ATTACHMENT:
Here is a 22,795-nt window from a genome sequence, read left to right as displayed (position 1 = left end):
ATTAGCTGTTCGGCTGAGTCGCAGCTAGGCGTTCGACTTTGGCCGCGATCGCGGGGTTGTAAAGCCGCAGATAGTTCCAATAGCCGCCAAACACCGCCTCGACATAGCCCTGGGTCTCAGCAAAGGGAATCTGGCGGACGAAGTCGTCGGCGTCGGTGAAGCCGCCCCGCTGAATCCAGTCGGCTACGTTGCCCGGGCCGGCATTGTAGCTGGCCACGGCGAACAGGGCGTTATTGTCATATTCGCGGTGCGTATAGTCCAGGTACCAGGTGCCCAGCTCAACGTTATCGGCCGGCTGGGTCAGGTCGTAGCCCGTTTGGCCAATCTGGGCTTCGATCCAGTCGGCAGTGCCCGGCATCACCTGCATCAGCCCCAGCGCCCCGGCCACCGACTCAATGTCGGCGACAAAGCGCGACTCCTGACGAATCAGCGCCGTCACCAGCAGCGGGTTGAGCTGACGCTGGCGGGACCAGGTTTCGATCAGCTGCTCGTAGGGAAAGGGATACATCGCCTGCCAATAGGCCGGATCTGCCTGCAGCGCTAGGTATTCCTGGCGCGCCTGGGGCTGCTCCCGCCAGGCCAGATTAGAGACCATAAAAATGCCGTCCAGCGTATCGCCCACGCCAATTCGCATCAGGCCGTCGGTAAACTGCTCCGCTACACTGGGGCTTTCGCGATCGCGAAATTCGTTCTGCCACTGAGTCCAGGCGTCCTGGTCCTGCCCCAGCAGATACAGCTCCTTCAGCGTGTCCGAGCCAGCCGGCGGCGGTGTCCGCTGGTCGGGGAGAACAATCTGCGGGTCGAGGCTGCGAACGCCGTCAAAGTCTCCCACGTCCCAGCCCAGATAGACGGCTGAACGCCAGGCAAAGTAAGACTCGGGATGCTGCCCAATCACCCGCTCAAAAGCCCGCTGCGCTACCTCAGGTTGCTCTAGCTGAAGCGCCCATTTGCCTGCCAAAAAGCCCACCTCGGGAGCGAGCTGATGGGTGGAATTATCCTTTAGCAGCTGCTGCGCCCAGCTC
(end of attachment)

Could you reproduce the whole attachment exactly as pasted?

Here is a 22,795-nt window from a genome sequence, read left to right as displayed (position 1 = left end):
ATTAGCTGTTCGGCTGAGTCGCAGCTAGGCGTTCGACTTTGGCCGCGATCGCGGGGTTGTAAAGCCGCAGATAGTTCCAATAGCCGCCAAACACCGCCTCGACATAGCCCTGGGTCTCAGCAAAGGGAATCTGGCGGACGAAGTCGTCGGCGTCGGTGAAGCCGCCCCGCTGAATCCAGTCGGCTACGTTGCCCGGGCCGGCATTGTAGCTGGCCACGGCGAACAGGGCGTTATTGTCATATTCGCGGTGCGTATAGTCCAGGTACCAGGTGCCCAGCTCAACGTTATCGGCCGGCTGGGTCAGGTCGTAGCCCGTTTGGCCAATCTGGGCTTCGATCCAGTCGGCAGTGCCCGGCATCACCTGCATCAGCCCCAGCGCCCCGGCCACCGACTCAATGTCGGCGACAAAGCGCGACTCCTGACGAATCAGCGCCGTCACCAGCAGCGGGTTGAGCTGACGCTGGCGGGACCAGGTTTCGATCAGCTGCTCGTAGGGAAAGGGATACATCGCCTGCCAATAGGCCGGATCTGCCTGCAGCGCTAGGTATTCCTGGCGCGCCTGGGGCTGCTCCCGCCAGGCCAGATTAGAGACCATAAAAATGCCGTCCAGCGTATCGCCCACGCCAATTCGCATCAGGCCGTCGGTAAACTGCTCCGCTACACTGGGGCTTTCGCGATCGCGAAATTCGTTCTGCCACTGAGTCCAGGCGTCCTGGTCCTGCCCCAGCAGATACAGCTCCTTCAGCGTGTCCGAGCCAGCCGGCGGCGGTGTCCGCTGGTCGGGGAGAACAATCTGCGGGTCGAGGCTGCGAACGCCGTCAAAGTCTCCCACGTCCCAGCCCAGATAGACGGCTGAACGCCAGGCAAAGTAAGACTCGGGATGCTGCCCAATCACCCGCTCAAAAGCCCGCTGCGCTACCTCAGGTTGCTCTAGCTGAAGCGCCCATTTGCCTGCCAAAAAGCCCACCTCGGGAGCGAGCTGATGGGTGGAATTATCCTTTAGCAGCTGCTGCGCCCAGCTC